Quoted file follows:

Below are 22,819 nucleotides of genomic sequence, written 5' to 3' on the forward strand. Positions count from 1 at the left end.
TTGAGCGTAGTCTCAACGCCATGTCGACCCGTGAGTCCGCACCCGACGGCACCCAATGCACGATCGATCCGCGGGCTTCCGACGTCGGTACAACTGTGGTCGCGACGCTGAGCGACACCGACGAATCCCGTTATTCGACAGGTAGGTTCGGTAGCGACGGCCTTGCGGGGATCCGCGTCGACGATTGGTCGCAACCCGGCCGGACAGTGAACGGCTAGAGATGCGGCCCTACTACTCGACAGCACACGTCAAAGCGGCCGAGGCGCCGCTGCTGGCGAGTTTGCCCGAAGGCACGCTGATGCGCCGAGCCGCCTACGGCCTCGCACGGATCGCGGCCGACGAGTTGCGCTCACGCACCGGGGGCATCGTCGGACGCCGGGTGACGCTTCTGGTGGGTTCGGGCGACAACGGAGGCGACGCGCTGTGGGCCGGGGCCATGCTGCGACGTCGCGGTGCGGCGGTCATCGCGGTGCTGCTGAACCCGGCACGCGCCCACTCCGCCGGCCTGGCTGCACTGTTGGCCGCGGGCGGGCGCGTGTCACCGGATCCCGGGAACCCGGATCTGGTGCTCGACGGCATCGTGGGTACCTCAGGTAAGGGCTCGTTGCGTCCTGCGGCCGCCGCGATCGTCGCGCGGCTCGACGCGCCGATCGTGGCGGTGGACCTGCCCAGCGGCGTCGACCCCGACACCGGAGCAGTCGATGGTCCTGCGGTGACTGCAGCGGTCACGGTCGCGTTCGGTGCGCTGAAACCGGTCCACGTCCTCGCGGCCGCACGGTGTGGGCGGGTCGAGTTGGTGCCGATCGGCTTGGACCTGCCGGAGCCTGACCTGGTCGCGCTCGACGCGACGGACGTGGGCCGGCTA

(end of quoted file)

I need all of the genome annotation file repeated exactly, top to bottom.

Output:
Below are 22,819 nucleotides of genomic sequence, written 5' to 3' on the forward strand. Positions count from 1 at the left end.
TTGAGCGTAGTCTCAACGCCATGTCGACCCGTGAGTCCGCACCCGACGGCACCCAATGCACGATCGATCCGCGGGCTTCCGACGTCGGTACAACTGTGGTCGCGACGCTGAGCGACACCGACGAATCCCGTTATTCGACAGGTAGGTTCGGTAGCGACGGCCTTGCGGGGATCCGCGTCGACGATTGGTCGCAACCCGGCCGGACAGTGAACGGCTAGAGATGCGGCCCTACTACTCGACAGCACACGTCAAAGCGGCCGAGGCGCCGCTGCTGGCGAGTTTGCCCGAAGGCACGCTGATGCGCCGAGCCGCCTACGGCCTCGCACGGATCGCGGCCGACGAGTTGCGCTCACGCACCGGGGGCATCGTCGGACGCCGGGTGACGCTTCTGGTGGGTTCGGGCGACAACGGAGGCGACGCGCTGTGGGCCGGGGCCATGCTGCGACGTCGCGGTGCGGCGGTCATCGCGGTGCTGCTGAACCCGGCACGCGCCCACTCCGCCGGCCTGGCTGCACTGTTGGCCGCGGGCGGGCGCGTGTCACCGGATCCCGGGAACCCGGATCTGGTGCTCGACGGCATCGTGGGTACCTCAGGTAAGGGCTCGTTGCGTCCTGCGGCCGCCGCGATCGTCGCGCGGCTCGACGCGCCGATCGTGGCGGTGGACCTGCCCAGCGGCGTCGACCCCGACACCGGAGCAGTCGATGGTCCTGCGGTGACTGCAGCGGTCACGGTCGCGTTCGGTGCGCTGAAACCGGTCCACGTCCTCGCGGCCGCACGGTGTGGGCGGGTCGAGTTGGTGCCGATCGGCTTGGACCTGCCGGAGCCTGACCTGGTCGCGCTCGACGCGACGGACGTGGGCCGGCTA